It wasn't until right around the cusp of puberty, age 10-11ish, that I suddenly developed a fascination for disabled people. I remember my attention being caught by an autistic child I met, though I have no idea how much of that was dawning fetish and how much was a subconscious recognition of a person with a similar neurotype to myself. On the other hand, the fact that seeing one kid about my age with a limb difference at the pool prompted me to obsessively draw similar limb differences in my school agenda is pretty clearly an early sign of my fetish for disabilities. And even more so my reaction to my school's unit on disability awareness, which motivated me to spend time pretending to have various disabilities as well as learning the Braille alphabet and fingerspelling.

2) Exploration with Self: This stage encompasses kinky people exploring their kink or fetish interest with themselves, typically between the ages of 5 and 14. This exploration typically occurs via fantasizing, seeking out erotic media, masturbating, and exploring material sensations on their bodies.
OK, here I feel like the stages start overlapping. For mind control, forced transformation, kidnapping, whump, etc, this stage started in elementary school, several years before the dawning interest in disability I mentioned above. I was obsessed with the Animorphs series in elementary school, going to the point of conceptualizing my least favorite teachers as Controllers as a coping strategy. I also liked this one series about the daughter of a veterinarian who investigated crimes against animals, and thought up elaborate hurt/comfort scenarios involving tortured animals. I also developed a fascination for the 1994 movie Pet Shop, which featured an alien couple disguising as human and starting a pet shop with the intention of kidnapping humans to sell as pets on another planet. In the movie, they were foiled quite easily - in my fantasies, they succeeded, and I had long-running stories about kids in cages, trying to cope with captivity, wondering what fate awaited them. After I got anti-drug education around 10-11ish, I'd always throw in an addict character undergoing withdrawal.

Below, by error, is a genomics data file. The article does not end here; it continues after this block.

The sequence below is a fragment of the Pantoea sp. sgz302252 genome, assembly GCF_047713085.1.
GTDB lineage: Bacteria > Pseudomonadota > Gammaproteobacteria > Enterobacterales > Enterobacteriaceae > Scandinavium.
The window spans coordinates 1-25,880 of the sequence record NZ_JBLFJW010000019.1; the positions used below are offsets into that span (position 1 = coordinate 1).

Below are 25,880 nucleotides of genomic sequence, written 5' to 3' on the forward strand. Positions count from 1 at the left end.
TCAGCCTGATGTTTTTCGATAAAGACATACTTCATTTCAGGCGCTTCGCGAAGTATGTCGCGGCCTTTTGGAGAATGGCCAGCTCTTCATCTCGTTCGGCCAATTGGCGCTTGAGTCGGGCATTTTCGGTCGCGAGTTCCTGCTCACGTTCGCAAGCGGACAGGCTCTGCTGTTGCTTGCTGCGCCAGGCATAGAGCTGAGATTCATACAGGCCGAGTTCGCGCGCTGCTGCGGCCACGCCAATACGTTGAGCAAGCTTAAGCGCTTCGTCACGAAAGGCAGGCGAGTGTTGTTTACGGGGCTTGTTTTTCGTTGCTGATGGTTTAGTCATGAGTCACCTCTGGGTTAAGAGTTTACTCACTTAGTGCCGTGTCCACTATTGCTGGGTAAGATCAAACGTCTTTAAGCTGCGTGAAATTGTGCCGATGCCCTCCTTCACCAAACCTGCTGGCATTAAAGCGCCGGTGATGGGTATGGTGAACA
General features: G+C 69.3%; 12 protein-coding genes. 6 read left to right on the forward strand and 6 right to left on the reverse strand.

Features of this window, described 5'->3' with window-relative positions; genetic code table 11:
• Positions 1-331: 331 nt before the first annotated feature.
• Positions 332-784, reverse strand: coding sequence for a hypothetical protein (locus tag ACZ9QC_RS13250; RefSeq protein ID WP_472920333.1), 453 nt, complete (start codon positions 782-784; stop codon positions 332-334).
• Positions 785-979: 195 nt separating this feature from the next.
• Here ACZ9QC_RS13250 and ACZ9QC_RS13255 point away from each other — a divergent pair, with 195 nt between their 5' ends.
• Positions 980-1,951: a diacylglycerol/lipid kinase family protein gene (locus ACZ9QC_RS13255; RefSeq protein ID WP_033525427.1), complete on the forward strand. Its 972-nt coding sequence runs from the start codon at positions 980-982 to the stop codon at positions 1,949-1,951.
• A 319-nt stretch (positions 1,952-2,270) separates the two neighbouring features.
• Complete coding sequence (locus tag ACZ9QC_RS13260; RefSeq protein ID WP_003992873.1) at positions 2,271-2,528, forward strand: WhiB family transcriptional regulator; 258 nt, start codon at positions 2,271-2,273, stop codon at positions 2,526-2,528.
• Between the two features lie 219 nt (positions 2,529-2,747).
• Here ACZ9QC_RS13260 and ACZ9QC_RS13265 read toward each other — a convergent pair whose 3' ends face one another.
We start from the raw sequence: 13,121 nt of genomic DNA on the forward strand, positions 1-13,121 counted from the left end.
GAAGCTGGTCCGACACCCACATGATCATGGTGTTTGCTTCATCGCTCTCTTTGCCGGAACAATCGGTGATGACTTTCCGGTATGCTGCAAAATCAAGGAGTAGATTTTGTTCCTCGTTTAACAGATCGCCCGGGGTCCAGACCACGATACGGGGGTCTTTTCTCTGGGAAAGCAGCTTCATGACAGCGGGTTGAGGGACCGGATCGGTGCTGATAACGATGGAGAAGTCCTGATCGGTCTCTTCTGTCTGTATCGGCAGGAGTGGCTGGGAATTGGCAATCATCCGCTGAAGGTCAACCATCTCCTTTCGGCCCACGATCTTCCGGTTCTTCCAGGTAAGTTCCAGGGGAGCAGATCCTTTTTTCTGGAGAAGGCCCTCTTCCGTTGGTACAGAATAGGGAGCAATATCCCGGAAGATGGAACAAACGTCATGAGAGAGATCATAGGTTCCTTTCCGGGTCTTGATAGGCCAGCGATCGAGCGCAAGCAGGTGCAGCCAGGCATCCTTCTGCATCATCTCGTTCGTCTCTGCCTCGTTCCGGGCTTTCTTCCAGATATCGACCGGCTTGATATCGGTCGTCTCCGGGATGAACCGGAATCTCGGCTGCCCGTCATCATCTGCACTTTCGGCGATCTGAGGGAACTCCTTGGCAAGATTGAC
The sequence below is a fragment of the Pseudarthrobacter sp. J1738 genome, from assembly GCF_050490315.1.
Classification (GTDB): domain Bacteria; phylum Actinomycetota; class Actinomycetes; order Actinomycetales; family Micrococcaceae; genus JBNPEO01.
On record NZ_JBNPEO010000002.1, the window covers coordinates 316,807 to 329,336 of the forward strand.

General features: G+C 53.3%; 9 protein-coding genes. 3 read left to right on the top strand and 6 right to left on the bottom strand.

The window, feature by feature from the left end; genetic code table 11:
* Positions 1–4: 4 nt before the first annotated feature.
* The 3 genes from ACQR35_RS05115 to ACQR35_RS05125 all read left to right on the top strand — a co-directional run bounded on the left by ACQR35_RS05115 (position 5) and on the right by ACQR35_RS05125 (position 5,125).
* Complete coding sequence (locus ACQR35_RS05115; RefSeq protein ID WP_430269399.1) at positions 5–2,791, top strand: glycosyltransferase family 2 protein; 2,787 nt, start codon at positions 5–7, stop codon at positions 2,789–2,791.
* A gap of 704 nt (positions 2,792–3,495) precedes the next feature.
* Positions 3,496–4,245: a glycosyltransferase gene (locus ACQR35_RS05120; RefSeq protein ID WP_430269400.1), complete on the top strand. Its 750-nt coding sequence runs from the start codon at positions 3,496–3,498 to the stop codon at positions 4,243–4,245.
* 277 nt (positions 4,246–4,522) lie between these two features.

For me, this stage continued well past 14, easily into my twenties. It's important to note that all of this occurred through fantasizing, first expressed through playing with twist tye people, and then later through writing these stories down, and none of it involved me paying any attention to my own physical body. The only scenario I recall where my body was even relevant at all was one where I was a giant who'd captured tiny people to torture and play with.